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Tuesday, 20 October 1964

Senator HENTY - On the 24th September, Senator Prowse asked me in my capacity as Minister representing the Minister for Trade and Industry, a question without notice regarding the marketing of Australian foodstuffs in the United Kingdom and referred in particular to certain allegations contained in a letter entitled " Marketing methods for our produce abroad" which was published in the "West Australian " on the 23rd September. I advised Senator Prowse that I would refer the question to the Minister for Trade and Industry for investigation and he has now provided the following information -

All butter sold in Britain under the Kangaroo label is entirely of Australian origin. Kangaroo brand butter is shipped to Britain in bulk by the Australian Dairy Produce Board whose London representative arranges retail packing by a limited number of packers who have been approved by the Commonwealth Department of Primary Industry. The operations of these packers are closely supervised by inspectors and there is no possibility of Polish butter, or any other butter for that matter being blended with Australian butter and sold under the Kangaroo brand.

Australian honey is shipped in bulk to the United Kingdom: blended there by packers with honey from other countries and sold retail in packs which, by United Kingdom law, cannot carry a label indicating that they contain honey of Australian origin.

Wines bottled in the United Kingdom by the Emu Wine Company Pty. Ltd. and sold under the Emu label are entirely Australian in origin. The Emu Wine Company Pty. Ltd. is the largest single shipper of Australian Wines to the United Kingdom and, as in the case of butter, it is contrary to United Kingdom law to label wines as being of Australian origin if they are blended with other wines. According to the Australian Wine Board, there is no evidence to suggest that any Australian wines are blended with wines from other countries.

Australian fresh fruit is sold in the United Kingdom under a variety of labels because the export of Australian fruit is carried out by a number of individual exporters. In the case of South Africa and Israel however, the governments of those countries channel their orange exports through one central export organisation which is therefore in a position to supply against a limited number of specific brands. Australia, however, is only a small exporter of oranges to the United Kingdom, shipments amounting to only 2,306 bushels during 1963-64, but Australia's oranges are exported in individual wrappers which indicate both brand and quality, whilst the fruit itself is usually stamped with the exporter's brand.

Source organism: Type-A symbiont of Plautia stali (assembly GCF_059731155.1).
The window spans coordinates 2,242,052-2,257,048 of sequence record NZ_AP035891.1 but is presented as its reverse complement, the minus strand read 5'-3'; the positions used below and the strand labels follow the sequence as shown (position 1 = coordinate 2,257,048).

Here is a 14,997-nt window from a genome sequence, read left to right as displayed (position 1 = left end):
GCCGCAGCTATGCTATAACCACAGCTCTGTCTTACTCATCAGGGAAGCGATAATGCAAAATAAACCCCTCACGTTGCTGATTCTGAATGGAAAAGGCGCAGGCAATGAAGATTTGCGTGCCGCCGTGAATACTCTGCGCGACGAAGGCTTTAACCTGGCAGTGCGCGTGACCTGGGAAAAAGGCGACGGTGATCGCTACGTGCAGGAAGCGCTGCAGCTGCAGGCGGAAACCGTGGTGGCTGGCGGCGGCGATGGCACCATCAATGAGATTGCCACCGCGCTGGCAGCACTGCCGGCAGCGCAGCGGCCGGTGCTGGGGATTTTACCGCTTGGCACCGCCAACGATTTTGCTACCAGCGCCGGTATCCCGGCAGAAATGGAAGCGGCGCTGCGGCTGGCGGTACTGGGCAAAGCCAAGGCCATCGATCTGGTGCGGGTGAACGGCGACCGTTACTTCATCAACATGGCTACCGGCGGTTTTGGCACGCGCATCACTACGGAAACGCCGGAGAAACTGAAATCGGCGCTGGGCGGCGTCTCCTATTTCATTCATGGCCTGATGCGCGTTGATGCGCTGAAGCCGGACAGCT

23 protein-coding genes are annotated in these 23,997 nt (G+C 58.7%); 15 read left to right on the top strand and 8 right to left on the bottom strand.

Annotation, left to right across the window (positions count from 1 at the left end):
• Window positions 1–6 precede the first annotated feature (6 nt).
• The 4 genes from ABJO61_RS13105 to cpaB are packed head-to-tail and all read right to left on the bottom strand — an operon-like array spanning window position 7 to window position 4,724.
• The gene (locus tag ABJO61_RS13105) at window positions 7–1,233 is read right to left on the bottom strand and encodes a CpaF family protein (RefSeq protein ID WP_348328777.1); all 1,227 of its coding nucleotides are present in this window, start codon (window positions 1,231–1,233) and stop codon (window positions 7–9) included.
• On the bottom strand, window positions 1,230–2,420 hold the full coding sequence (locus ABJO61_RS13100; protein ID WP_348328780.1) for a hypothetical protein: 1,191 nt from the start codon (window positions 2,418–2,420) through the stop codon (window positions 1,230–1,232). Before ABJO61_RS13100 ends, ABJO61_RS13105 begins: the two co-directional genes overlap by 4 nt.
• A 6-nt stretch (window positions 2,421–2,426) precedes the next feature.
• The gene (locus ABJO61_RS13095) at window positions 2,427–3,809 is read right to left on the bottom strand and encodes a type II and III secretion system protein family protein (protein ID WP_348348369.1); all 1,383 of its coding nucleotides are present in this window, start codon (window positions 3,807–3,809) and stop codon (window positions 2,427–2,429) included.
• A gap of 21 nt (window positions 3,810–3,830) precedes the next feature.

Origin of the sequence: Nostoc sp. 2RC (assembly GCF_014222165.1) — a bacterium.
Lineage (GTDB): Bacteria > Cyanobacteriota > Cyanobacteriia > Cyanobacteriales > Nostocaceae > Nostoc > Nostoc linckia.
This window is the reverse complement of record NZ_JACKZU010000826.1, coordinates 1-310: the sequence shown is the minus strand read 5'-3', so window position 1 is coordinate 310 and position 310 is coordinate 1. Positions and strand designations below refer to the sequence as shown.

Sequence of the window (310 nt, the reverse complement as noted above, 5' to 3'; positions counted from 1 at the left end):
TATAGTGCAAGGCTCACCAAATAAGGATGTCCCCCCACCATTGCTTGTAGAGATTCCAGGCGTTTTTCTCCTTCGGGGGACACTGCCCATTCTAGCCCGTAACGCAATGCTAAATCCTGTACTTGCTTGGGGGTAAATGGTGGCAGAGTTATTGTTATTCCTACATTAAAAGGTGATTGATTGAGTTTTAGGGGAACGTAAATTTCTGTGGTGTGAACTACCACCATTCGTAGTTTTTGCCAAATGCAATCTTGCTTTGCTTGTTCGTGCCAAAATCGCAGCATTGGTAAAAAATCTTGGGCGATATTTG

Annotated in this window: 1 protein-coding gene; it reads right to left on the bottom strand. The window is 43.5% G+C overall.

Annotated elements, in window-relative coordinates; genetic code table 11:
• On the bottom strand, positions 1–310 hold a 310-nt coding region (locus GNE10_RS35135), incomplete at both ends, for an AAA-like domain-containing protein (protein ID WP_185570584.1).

Apples and pears are the main fruits which Australia exports to Britain, and the 1963-64 shipping season was a record one with four million cases of apples and one million cases of pears being sold to that country. Australia has a 20 per cent, share of the British import market for pears and a 31 per cent, shane of the import market for apples. The quality of our export packs is considered by importers to bc of a very high standard.

As is also the case with New Zealand, Australian beef shipments to the United Kingdom in recent years have been mainly in the form of frozen beef because the price margin between chilled and frozen beef has not been sufficient to encourage exporters to undertake the additional handling and shipping costs involved in exporting chilled beef.

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